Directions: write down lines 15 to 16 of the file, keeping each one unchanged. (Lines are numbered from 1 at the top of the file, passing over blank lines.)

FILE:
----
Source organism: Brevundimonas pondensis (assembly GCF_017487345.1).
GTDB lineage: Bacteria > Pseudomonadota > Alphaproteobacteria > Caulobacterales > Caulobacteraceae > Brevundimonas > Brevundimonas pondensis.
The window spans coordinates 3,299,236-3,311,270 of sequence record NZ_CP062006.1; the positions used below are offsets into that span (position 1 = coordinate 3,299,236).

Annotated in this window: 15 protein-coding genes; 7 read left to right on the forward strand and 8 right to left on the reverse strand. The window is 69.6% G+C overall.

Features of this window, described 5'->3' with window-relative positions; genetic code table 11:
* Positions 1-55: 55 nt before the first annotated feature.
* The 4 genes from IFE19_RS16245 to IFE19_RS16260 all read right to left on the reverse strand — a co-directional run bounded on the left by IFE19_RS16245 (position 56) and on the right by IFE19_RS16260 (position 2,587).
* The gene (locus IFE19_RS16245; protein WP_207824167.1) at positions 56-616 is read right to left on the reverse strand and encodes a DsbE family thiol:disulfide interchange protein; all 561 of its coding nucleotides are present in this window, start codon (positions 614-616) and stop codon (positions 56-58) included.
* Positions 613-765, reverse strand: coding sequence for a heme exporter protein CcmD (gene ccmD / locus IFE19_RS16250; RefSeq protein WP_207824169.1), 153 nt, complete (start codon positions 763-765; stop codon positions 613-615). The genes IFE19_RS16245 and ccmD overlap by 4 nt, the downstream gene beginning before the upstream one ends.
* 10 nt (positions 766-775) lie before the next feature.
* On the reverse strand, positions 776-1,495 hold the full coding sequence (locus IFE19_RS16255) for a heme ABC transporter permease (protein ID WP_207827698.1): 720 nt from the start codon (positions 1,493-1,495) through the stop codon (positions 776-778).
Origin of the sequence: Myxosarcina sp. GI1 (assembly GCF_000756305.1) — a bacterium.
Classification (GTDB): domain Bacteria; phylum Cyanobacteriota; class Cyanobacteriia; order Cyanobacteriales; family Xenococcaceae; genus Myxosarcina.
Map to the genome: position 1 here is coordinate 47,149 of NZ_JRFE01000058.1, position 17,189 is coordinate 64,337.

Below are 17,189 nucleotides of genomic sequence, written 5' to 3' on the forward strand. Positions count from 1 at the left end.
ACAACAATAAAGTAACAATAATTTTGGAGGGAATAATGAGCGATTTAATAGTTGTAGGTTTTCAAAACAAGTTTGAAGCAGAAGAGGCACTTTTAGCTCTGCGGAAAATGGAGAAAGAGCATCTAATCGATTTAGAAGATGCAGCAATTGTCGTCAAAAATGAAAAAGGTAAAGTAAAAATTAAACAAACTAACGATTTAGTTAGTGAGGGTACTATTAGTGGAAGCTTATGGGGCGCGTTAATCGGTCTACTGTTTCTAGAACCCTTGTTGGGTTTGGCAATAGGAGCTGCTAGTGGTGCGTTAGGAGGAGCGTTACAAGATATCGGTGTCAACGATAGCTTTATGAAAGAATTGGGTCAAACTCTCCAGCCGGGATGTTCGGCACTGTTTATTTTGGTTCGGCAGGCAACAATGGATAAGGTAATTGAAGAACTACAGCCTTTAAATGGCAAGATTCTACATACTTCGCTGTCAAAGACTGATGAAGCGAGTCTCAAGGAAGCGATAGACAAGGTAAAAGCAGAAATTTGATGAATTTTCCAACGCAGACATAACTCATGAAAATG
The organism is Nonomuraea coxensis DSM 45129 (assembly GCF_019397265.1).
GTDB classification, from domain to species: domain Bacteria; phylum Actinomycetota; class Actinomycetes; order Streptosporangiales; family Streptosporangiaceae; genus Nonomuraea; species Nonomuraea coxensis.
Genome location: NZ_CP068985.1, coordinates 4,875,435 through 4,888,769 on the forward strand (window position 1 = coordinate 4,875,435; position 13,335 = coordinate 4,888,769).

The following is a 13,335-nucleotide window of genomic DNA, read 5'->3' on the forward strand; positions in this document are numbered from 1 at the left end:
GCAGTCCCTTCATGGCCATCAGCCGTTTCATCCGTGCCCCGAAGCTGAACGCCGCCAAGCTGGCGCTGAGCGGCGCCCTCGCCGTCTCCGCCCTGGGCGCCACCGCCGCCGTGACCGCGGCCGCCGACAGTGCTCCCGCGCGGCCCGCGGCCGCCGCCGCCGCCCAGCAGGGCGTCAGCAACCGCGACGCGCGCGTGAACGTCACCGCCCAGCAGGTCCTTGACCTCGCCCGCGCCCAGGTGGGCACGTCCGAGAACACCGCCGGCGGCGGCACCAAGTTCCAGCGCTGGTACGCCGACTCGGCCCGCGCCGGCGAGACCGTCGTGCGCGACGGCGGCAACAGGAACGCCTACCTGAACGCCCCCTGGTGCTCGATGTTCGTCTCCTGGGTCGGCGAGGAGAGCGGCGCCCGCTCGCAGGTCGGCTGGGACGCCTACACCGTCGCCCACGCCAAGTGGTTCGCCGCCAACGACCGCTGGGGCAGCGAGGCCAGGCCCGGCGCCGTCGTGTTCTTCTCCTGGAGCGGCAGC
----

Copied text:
Below are 17,189 nucleotides of genomic sequence, written 5' to 3' on the forward strand. Positions count from 1 at the left end.
ACAACAATAAAGTAACAATAATTTTGGAGGGAATAATGAGCGATTTAATAGTTGTAGGTTTTCAAAACAAGTTTGAAGCAGAAGAGGCACTTTTAGCTCTGCGGAAAATGGAGAAAGAGCATCTAATCGATTTAGAAGATGCAGCAATTGTCGTCAAAAATGAAAAAGGTAAAGTAAAAATTAAACAAACTAACGATTTAGTTAGTGAGGGTACTATTAGTGGAAGCTTATGGGGCGCGTTAATCGGTCTACTGTTTCTAGAACCCTTGTTGGGTTTGGCAATAGGAGCTGCTAGTGGTGCGTTAGGAGGAGCGTTACAAGATATCGGTGTCAACGATAGCTTTATGAAAGAATTGGGTCAAACTCTCCAGCCGGGATGTTCGGCACTGTTTATTTTGGTTCGGCAGGCAACAATGGATAAGGTAATTGAAGAACTACAGCCTTTAAATGGCAAGATTCTACATACTTCGCTGTCAAAGACTGATGAAGCGAGTCTCAAGGAAGCGATAGACAAGGTAAAAGCAGAAATTTGATGAATTTTCCAACGCAGACATAACTCATGAAAATG